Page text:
The Solarflares, who released four albums before splitting up in 2004, were Graham Day and Allan Crockford reprising The Prisoners sound with drummer Simon “Wolf” Howard and Mr. Parsley on organ.
We’re releasing three of their LPs this summer -
That Was Then… And So Is This
Can Satisfy You
Britpop? Monged out berks in kagouls peddling poor rehashes of Rutles tunes and/or a lone JB beat? *blows raspberry* Meanwhile, down in Kent, ‘tween 1999 and 2003, much more interesting tuneage was afoot. Former Prisoners / Prime Movers cohorts The Solarflares had further distilled the myriad pleasures of hard-edged, soulful 60s beat-psych, powerhouse guitar/organ instrumentals, and world class (but never wanky) riffage into a classy package, replete with memorable, groove-heavy tunes with knockout harmonies and that big, bad beat. It’s fair to say that messrs Graham Day (guitar, vocals), Allan Crockford (bass, vocals), Wolf Howard (drums, vocals) and, latterly, Parsley (organ, vocals) deserve more acclaim, even from diehard fans of The Prisoners and their many other combos, which is where these three most welcome reissues come in…
“Psychedelic Tantrum”, originally issued by Anglo-German label Twist in 1999, is an invigorating, intoxicating mix of suss and strut, hitting yer lugholes running with the searing “Mary” and running through the dancefloor-friendly instro “Apollo Go-Go” to the tripped-out “Shadow of the Past” and a mighty take on The Misunderstood’s “Find a Hidden Door”. To say it’s quite a debut is a bit of an understatement, and as with the rest of their output, it sounds gloriously rich and timeless, like it could have been recorded at any point since late-1966…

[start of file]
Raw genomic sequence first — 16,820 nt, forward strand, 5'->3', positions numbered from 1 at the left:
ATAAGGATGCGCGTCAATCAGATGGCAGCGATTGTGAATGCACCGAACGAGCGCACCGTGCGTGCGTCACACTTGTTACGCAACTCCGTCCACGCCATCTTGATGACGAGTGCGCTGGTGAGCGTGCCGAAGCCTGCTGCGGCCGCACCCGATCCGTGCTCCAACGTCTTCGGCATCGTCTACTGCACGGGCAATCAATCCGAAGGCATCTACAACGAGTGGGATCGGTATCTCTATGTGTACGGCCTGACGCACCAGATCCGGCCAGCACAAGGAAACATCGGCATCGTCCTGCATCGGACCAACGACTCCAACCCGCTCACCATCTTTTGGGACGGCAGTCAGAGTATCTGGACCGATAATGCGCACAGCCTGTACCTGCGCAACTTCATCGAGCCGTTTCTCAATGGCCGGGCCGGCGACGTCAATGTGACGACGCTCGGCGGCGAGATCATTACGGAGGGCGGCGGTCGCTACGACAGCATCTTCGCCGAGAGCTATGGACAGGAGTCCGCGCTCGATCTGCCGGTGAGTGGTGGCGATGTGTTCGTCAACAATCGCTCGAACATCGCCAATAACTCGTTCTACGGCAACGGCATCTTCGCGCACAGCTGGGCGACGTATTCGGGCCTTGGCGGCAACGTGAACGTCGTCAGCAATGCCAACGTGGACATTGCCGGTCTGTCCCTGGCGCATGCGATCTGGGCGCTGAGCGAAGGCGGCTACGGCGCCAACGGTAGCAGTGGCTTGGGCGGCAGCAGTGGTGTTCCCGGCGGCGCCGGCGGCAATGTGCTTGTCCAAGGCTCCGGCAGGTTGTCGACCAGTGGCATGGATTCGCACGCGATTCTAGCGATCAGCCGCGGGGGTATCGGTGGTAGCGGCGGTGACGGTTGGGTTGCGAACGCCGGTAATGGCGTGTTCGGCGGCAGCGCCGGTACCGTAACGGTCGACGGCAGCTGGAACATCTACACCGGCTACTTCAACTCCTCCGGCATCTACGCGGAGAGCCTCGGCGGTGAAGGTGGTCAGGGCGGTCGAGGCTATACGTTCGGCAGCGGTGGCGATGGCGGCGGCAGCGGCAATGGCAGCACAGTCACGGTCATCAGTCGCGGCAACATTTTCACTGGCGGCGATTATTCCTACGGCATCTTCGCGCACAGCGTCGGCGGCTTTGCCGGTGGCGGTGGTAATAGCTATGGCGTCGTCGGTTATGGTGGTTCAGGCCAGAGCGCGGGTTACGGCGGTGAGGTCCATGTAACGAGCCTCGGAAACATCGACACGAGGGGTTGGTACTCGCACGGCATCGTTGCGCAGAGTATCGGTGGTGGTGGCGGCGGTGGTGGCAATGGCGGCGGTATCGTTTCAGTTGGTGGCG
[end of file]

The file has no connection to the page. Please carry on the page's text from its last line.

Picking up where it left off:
“That was Then… and so is This”, their sophomore set, came out on Twist in 2000 and features less gloriously distorto production but don’t let that fool ya into thinking it’s a slouch – no sir. The album’s expanded, richer and more defined (dare I say, cinematic?) sonic palette encompasses kinetic acoustic riffery (“Miles Away”), fuzztastic beaters (“Sucking Out My Insides”) and the obvs Gerry Anderson-inspired (“Angel Interceptor”) – tis a stone pleasure, indeed!
And then we come to the ‘official bootleg’, as Allan calls it, namely “Can Satisfy You”, which the band put out on their Own Up label in 2003. Is this collection of live and studio cuts less than essential? Is it bollocks… no drop in quality, when it comes to corkers like the ‘electric’ version of “Miles Away” with Parsley’s killer organ that turns it into a mid-60s club soul classic, or on the slew of dynamite covers, which tell you more about where their heads were/are at better than anything I can write ya, including Wimple Winch’s “Save My Soul”, Ramones’ “Glad to See You Go”, Fire’s “Father’s Name is Dad” and the Sharon Tandy/Fleur de Lys/Rupert’s People classic, “Hold On”, the latter with Parsley on vocals, sounding like Don Fardon’s big bruvva!
So there you go, yer lucky buggers. Another three slices in the (thankfully) continuing history of properly unproper British rock’n’soul. As the Damned used to say, “Play it at your sister.” And if you’re an only child, well…
B-Side the A-Side
Twerton Borders, 2017